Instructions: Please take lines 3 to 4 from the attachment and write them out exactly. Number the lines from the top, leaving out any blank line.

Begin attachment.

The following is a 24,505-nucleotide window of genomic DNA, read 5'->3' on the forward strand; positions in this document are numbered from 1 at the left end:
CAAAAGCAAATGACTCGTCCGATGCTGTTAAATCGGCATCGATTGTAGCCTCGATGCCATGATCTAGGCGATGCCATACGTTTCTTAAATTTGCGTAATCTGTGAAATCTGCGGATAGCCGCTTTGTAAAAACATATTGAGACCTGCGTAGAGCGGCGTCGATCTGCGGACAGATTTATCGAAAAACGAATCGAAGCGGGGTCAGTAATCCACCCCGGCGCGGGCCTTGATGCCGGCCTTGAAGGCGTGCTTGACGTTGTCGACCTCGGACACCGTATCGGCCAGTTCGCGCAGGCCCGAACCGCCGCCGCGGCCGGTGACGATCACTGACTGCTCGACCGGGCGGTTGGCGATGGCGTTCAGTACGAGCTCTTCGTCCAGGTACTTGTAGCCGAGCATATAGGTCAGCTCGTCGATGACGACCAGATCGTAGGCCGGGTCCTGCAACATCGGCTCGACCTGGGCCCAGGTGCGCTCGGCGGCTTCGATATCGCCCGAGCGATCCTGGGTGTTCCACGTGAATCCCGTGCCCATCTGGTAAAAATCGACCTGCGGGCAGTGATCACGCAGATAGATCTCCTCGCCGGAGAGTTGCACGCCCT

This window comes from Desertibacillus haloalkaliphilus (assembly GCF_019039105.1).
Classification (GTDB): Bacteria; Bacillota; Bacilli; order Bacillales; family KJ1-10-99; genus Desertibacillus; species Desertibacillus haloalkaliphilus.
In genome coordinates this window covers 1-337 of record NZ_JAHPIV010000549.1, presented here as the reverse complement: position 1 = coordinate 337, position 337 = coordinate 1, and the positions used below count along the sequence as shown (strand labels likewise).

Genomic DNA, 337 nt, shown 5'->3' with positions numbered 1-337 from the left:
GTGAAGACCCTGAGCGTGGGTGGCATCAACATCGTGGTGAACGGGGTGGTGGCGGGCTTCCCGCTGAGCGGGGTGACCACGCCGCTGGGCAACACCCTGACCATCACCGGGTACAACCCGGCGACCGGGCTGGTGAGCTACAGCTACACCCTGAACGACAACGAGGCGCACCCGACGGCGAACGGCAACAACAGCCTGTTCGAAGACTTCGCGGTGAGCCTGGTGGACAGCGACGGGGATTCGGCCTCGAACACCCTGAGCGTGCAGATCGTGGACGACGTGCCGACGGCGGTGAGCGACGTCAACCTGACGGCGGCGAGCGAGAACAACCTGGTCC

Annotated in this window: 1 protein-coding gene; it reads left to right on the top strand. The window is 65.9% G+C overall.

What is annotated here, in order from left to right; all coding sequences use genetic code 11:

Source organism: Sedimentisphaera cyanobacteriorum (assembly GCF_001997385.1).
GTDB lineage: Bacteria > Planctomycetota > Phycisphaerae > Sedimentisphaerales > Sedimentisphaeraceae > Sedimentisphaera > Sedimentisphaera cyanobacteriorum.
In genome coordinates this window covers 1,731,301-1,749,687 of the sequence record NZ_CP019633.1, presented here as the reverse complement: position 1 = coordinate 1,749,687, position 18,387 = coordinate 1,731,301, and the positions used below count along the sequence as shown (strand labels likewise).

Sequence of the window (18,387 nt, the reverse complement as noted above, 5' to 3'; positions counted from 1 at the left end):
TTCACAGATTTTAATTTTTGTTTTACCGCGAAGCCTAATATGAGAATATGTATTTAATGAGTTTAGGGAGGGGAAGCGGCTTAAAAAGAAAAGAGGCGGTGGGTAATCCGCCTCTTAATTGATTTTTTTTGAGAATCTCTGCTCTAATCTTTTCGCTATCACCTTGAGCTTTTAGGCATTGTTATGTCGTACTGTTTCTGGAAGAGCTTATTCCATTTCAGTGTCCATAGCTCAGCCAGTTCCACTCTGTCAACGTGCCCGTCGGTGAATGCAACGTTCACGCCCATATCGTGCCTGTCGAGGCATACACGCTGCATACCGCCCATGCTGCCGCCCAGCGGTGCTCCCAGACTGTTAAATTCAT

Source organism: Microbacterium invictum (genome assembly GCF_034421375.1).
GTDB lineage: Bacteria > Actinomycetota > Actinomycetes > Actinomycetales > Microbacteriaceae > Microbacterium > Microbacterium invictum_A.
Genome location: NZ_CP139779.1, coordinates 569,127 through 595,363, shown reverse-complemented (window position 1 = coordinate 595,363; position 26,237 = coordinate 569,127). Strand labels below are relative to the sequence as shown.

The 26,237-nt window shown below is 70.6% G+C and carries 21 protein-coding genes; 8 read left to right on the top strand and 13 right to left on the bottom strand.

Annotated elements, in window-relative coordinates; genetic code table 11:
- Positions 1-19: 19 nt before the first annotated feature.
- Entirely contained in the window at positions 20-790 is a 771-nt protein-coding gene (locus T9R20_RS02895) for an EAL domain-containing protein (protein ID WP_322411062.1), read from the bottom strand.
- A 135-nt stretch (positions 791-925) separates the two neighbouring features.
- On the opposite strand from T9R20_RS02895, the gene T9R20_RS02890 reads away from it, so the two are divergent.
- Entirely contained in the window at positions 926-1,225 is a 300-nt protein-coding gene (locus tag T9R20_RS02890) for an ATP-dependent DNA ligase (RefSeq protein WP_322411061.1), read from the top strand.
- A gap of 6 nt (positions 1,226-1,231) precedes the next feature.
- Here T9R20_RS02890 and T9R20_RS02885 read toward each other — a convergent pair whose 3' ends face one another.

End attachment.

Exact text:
This window comes from Desertibacillus haloalkaliphilus (assembly GCF_019039105.1).
Classification (GTDB): Bacteria; Bacillota; Bacilli; order Bacillales; family KJ1-10-99; genus Desertibacillus; species Desertibacillus haloalkaliphilus.